In the summer of 2014, I took an MCAT prep course, studied various materials, and thrilled myself with a strong composite score. Although I appreciated the prep course’s rigid scheduling, most learning occurred on my own with a textbook in my lap. Afterwards, I found myself encouraging my pre-med friends to invest the time and effort to thoroughly explore study materials, and to confidently reach for the 99th percentile. To convey my desire for mutual success more broadly, and fulfill a position that in retrospect would have helped me further, I wish to apply my skills as a tutor.
My work experience has been diverse in many ways, yet has also demanded professionalism and excellent teaching skills. Most recently, I worked in the Student Affairs office of my alma mater, Grinnell College, as the front desk representative for student, parent, and faculty concerns – all under confidentiality and time pressures. At the same time, I worked as a student leader of the Grinnell Outdoor Recreation Program to teach participants the techniques of various outdoor activities (e.g., canoeing, bicycling) and led day or week long trips with limited to no supervision. I was tasked with not only managing group safety, but maintaining healthy social dynamics and enthusiasm. This position understandably required exceptional responsibility and preparation, and I met these requirements without incident.
Previously I have held two positions in education. In the Grinnell in Prison Program I first tutored two teenagers who had suffered mental and emotional trauma, and later taught two semester-long classes with self-composed curricula to inmates at a local correctional facility. With ambitious subjects, namely Cell Structure and Ancient Greek Humanities, I successfully captured class attention during lecture and discussions, included demonstrations, and asked them to submit several assignments during the term – all in the hopes that they found something inspirational enough to break the cycle of incarceration and poverty.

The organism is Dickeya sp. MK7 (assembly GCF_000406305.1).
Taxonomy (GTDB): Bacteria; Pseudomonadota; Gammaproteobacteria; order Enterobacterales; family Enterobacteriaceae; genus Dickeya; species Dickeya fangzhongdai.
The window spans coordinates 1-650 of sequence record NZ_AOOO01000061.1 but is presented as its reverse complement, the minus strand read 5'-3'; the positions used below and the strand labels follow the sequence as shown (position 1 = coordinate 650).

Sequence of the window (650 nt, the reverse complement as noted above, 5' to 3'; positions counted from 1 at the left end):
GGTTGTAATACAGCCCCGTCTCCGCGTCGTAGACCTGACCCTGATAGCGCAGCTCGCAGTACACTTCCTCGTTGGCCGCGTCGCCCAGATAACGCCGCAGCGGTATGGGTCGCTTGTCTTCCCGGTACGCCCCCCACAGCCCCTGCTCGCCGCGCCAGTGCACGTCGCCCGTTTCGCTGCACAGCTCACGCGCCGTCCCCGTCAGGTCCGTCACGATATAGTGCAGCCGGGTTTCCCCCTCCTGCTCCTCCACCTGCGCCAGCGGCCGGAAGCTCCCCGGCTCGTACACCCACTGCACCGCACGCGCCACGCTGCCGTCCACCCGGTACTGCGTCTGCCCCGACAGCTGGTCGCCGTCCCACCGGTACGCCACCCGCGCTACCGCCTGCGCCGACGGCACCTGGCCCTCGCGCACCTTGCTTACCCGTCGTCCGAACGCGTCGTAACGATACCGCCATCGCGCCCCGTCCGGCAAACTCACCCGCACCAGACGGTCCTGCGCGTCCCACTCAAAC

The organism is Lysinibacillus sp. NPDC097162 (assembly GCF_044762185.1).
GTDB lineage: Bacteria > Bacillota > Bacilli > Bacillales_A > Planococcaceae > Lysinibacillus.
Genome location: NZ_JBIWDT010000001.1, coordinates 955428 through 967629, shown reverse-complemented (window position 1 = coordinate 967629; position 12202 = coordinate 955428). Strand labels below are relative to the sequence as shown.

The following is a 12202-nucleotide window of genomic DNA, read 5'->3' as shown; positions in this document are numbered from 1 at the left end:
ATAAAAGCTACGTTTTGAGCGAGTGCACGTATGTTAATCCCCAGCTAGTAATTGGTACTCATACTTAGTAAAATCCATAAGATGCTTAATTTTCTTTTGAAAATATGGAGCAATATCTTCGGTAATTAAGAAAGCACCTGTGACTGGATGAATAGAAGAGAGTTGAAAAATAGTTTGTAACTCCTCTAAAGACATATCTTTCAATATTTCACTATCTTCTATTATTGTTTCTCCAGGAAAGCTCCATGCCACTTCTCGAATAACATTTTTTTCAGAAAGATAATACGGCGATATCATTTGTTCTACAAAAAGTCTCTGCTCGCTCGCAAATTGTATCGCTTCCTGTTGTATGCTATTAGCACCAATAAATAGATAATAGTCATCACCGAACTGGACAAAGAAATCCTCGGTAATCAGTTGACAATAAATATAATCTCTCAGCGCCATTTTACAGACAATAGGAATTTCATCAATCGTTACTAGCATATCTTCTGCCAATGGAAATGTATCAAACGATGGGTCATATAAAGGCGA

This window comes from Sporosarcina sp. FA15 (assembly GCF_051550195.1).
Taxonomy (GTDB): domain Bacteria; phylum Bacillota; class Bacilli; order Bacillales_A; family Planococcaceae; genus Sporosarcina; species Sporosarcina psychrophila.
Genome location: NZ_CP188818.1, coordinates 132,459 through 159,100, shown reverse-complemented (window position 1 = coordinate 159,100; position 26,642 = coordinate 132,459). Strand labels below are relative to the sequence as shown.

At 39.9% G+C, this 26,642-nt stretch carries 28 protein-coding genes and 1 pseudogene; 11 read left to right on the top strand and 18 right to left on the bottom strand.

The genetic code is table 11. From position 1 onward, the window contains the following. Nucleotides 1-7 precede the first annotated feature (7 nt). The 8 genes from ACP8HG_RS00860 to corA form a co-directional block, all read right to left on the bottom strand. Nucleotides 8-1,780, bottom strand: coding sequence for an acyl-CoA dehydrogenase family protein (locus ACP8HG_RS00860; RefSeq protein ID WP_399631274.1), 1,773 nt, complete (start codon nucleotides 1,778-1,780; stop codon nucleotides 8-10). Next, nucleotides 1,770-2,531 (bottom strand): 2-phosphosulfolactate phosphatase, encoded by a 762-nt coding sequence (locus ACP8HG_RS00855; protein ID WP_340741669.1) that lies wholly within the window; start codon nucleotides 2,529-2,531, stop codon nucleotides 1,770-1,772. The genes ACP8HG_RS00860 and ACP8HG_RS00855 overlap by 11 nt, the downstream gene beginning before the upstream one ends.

As a college graduate in Biology, collaboration, coordination, and presentation were necessary elements of my research education. For example, I presented the results of climate change research that I conducted in Arizona to audiences at the University of Arizona, Grinnell College, and the 2012 American Geophysical Conference in San Francisco. These research skills, in addition to those described above, make me an excellent tutor.
Education & Certification
Undergraduate Degree: Grinnell College - Bachelors, Biology, General
MCAT Biological Sciences: 12
MCAT Physical Sciences: 14
MCAT Verbal Reasoning: 13
Anything related to nature or outdoor sports; playing music; traveling; reading excellent books
MCAT Critical Analysis and Reasoning Skills
High School Biology
High School Chemistry
High School Physics
MCAT Psychological, Social, and Biological Foundations of Behavior
Middle School Science
Q & A
What is your teaching philosophy?
Praise talents first, instill motivation second, and address challenging areas systematically to reach a level of confidence far greater than where we began.